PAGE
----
New Jennings deal with Lions byproduct of reality

The restructured contract reportedly agreed upon by Jon Jennings with the B.C. Lions is one of the first signs that the reality-based world under which they operated under Wally Buono for years will be no different with Ed Hervey in charge.

The details, as reported by TSN Friday, suggest Jennings will last through the upcoming CFL season but will be driven instead by incentives, with the added suggestion that the extra salary cap funds now available will allow the Lions to spend more in free agency next month along the offensive line.

In practical terms, that’s a pretty reasonable move by Jennings, who probably would dearly give back what was coming to him this season if he could guarantee he wouldn’t take the beating absorbed as a result of inadequate protection.

But it still amounts to a pay cut by any other definition, which is how it always rolled when Buono was wielding his big stick and clearly no different now with Hervey in charge.

B.C.’s moves in the first quarter of the off-season recruiting period have been textbook. Manny Arceneaux, Cody Husband are foundational pieces. Mike Benson has been solid as a long-snapper. The Gabe Knapton acquisition for Chris Williams could turn out very well. You could quibble about the announcement Friday that import tackle Antonio Johnson is back for two seasons, as it reduces Hervey’s ability to shop around slightly next month when the market becomes clear, but the man obviously wasn’t going to toss everyone overboard and start completely fresh.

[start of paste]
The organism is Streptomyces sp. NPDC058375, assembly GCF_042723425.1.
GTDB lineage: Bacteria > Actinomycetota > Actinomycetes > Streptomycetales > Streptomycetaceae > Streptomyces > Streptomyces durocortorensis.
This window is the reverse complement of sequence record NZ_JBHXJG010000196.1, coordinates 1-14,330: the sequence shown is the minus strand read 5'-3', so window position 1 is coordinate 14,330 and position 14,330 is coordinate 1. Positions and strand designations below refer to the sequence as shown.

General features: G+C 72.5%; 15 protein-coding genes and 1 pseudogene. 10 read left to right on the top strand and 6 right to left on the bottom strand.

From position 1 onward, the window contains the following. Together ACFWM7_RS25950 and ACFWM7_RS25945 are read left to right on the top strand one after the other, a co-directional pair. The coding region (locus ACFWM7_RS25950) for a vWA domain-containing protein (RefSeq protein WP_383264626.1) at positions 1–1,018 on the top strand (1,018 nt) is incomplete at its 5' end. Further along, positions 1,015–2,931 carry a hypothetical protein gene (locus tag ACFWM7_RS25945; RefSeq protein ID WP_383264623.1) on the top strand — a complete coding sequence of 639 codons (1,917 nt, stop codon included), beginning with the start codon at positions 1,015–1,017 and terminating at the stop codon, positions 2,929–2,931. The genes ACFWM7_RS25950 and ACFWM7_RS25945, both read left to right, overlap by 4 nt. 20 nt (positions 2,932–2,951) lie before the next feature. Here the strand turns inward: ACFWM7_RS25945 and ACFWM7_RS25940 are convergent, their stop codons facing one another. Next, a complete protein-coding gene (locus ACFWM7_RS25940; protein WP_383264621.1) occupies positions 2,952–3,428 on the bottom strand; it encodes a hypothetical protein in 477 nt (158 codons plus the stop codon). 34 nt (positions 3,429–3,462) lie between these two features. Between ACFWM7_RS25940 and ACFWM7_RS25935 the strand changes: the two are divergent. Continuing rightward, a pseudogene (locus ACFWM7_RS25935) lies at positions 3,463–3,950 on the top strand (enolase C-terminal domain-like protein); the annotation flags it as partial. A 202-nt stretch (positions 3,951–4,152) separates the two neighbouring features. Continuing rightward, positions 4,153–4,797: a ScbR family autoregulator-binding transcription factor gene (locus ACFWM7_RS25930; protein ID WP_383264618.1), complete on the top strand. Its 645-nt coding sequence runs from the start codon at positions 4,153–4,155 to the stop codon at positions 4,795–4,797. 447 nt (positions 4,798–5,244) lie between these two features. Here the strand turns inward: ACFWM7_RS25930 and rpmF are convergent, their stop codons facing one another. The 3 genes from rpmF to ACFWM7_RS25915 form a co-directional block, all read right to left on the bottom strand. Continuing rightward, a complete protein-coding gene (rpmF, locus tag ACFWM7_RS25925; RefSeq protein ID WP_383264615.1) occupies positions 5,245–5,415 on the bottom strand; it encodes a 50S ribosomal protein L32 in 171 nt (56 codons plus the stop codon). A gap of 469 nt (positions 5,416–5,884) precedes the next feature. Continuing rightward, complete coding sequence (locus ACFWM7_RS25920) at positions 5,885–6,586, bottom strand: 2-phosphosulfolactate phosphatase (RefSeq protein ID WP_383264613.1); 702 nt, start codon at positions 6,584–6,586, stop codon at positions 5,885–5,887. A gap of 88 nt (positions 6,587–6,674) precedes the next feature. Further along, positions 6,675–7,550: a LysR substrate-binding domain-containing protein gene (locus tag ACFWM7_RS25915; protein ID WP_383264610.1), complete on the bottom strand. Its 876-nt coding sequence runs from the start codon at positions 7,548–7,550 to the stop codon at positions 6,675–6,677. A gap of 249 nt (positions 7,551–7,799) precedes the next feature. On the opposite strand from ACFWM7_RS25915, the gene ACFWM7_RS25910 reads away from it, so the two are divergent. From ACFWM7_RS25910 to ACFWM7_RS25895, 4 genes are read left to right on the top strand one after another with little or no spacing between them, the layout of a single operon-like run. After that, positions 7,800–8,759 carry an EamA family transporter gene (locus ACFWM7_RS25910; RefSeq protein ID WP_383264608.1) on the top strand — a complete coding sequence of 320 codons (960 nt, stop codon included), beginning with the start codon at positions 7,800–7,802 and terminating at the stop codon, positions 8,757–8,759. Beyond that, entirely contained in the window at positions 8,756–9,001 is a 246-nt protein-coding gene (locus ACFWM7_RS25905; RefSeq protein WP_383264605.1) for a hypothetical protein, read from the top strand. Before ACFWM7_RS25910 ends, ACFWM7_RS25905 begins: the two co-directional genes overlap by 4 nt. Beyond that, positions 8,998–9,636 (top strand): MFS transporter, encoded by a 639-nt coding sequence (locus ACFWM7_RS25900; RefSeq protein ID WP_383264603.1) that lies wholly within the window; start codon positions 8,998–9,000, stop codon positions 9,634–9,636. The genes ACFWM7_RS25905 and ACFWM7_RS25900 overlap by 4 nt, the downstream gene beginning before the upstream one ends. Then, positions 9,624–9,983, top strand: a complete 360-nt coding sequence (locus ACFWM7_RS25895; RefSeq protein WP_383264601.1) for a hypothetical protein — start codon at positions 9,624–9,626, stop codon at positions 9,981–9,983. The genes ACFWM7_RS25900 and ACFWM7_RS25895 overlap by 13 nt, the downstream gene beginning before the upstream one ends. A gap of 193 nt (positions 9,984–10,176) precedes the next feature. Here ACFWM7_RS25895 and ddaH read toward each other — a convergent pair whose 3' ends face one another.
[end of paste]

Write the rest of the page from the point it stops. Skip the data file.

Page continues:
Mark it down as a solid move if the Lions can get pending free agents Chandler Fenner, Loucheiz Purifoy and Shaquille Johnson to sign deals in the next month. Yes, Travis Lulay, too.

Jennings, meantime, is now in the somewhat enviable position of being able to play for a substantial payday while still under contract going into what inarguably will be the biggest pivotal season of his young career.

Turn in 2016 numbers and he can make a case for real top quarterbacking money. A repeat of last year and well, you don’t need to be told what happens here. To be sure, Jennings is a victim of bad timing; remember, he was being given peanuts when he threw for 5,226 yards and 27 touchdowns two seasons ago when his eyes were downfield and always wasn’t running for his life, and was finally due to make more than Lulay this year, a reported $300,000, until now.

Call him a victim of reality – getting paid for what you’ve done as opposed to what you might do in the future.

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